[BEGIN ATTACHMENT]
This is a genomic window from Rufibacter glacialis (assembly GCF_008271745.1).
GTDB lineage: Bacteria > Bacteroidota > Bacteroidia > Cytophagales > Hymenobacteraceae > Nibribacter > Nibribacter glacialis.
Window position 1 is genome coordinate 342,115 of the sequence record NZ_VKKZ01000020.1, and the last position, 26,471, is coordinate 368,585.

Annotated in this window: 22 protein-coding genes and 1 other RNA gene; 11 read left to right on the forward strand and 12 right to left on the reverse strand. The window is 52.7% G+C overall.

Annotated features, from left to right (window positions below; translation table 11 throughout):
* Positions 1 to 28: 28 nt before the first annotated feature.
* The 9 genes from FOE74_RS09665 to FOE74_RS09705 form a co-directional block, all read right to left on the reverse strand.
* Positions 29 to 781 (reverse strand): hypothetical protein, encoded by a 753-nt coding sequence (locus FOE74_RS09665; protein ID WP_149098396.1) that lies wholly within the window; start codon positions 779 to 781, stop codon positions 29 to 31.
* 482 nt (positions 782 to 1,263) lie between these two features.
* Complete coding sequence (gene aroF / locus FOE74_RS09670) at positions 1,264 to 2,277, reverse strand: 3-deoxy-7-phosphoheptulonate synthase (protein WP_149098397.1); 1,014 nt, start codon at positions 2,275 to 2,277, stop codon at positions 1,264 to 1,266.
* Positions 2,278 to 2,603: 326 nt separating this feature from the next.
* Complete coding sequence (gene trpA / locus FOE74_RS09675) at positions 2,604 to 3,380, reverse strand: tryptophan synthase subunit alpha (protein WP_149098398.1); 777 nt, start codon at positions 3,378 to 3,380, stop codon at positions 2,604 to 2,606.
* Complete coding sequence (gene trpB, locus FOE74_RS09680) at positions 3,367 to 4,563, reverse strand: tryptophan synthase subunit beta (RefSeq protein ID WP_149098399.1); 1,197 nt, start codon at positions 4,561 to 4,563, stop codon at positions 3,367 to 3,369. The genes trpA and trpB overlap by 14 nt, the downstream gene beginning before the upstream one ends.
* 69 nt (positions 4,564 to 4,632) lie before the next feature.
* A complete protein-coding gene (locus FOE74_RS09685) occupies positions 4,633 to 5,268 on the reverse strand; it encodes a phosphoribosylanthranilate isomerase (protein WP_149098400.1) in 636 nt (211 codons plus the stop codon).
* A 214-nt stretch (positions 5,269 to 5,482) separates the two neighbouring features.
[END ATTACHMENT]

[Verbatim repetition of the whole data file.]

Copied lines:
This is a genomic window from Rufibacter glacialis (assembly GCF_008271745.1).
GTDB lineage: Bacteria > Bacteroidota > Bacteroidia > Cytophagales > Hymenobacteraceae > Nibribacter > Nibribacter glacialis.
Window position 1 is genome coordinate 342,115 of the sequence record NZ_VKKZ01000020.1, and the last position, 26,471, is coordinate 368,585.

Annotated in this window: 22 protein-coding genes and 1 other RNA gene; 11 read left to right on the forward strand and 12 right to left on the reverse strand. The window is 52.7% G+C overall.

Annotated features, from left to right (window positions below; translation table 11 throughout):
* Positions 1 to 28: 28 nt before the first annotated feature.
* The 9 genes from FOE74_RS09665 to FOE74_RS09705 form a co-directional block, all read right to left on the reverse strand.
* Positions 29 to 781 (reverse strand): hypothetical protein, encoded by a 753-nt coding sequence (locus FOE74_RS09665; protein ID WP_149098396.1) that lies wholly within the window; start codon positions 779 to 781, stop codon positions 29 to 31.
* 482 nt (positions 782 to 1,263) lie between these two features.
* Complete coding sequence (gene aroF / locus FOE74_RS09670) at positions 1,264 to 2,277, reverse strand: 3-deoxy-7-phosphoheptulonate synthase (protein WP_149098397.1); 1,014 nt, start codon at positions 2,275 to 2,277, stop codon at positions 1,264 to 1,266.
* Positions 2,278 to 2,603: 326 nt separating this feature from the next.
* Complete coding sequence (gene trpA / locus FOE74_RS09675) at positions 2,604 to 3,380, reverse strand: tryptophan synthase subunit alpha (protein WP_149098398.1); 777 nt, start codon at positions 3,378 to 3,380, stop codon at positions 2,604 to 2,606.
* Complete coding sequence (gene trpB, locus FOE74_RS09680) at positions 3,367 to 4,563, reverse strand: tryptophan synthase subunit beta (RefSeq protein ID WP_149098399.1); 1,197 nt, start codon at positions 4,561 to 4,563, stop codon at positions 3,367 to 3,369. The genes trpA and trpB overlap by 14 nt, the downstream gene beginning before the upstream one ends.
* 69 nt (positions 4,564 to 4,632) lie before the next feature.
* A complete protein-coding gene (locus FOE74_RS09685) occupies positions 4,633 to 5,268 on the reverse strand; it encodes a phosphoribosylanthranilate isomerase (protein WP_149098400.1) in 636 nt (211 codons plus the stop codon).
* A 214-nt stretch (positions 5,269 to 5,482) separates the two neighbouring features.